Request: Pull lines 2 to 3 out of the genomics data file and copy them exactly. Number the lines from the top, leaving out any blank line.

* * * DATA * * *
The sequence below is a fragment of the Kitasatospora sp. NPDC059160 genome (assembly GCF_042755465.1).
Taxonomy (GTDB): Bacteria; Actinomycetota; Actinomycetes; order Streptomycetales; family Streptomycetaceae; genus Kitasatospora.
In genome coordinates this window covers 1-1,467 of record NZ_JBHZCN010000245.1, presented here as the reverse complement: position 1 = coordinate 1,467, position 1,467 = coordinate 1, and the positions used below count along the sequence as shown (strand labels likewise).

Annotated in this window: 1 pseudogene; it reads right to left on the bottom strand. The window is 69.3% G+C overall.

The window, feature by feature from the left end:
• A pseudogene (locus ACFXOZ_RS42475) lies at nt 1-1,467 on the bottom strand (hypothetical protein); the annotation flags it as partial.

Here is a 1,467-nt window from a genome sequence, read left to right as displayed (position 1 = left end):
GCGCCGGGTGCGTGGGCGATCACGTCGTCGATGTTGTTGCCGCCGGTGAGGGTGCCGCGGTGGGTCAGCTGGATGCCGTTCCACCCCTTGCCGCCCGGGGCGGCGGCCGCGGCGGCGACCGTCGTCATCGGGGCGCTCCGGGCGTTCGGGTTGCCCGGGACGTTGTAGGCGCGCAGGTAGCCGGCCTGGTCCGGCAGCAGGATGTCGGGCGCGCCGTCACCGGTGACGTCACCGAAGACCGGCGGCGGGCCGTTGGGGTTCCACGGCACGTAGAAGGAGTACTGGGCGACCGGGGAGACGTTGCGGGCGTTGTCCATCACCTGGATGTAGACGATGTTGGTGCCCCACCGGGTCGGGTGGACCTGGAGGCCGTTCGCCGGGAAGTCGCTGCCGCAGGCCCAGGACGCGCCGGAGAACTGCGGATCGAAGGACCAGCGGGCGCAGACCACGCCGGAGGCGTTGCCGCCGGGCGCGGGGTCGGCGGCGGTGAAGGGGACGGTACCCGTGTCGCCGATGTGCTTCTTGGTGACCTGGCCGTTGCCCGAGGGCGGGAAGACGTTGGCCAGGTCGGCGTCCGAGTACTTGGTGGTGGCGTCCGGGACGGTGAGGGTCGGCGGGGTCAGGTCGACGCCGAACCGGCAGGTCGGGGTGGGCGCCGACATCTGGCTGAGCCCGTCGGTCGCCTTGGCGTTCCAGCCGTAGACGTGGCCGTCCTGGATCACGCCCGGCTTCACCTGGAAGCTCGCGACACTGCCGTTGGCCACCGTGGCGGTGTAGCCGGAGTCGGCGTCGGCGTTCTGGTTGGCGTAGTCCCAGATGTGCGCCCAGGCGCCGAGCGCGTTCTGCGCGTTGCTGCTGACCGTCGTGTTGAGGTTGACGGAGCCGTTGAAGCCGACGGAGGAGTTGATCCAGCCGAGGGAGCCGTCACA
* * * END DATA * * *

Taxonomy (GTDB): Bacteria; Actinomycetota; Actinomycetes; order Streptomycetales; family Streptomycetaceae; genus Kitasatospora.
In genome coordinates this window covers 1-1,467 of record NZ_JBHZCN010000245.1, presented here as the reverse complement: position 1 = coordinate 1,467, position 1,467 = coordinate 1, and the positions used below count along the sequence as shown (strand labels likewise).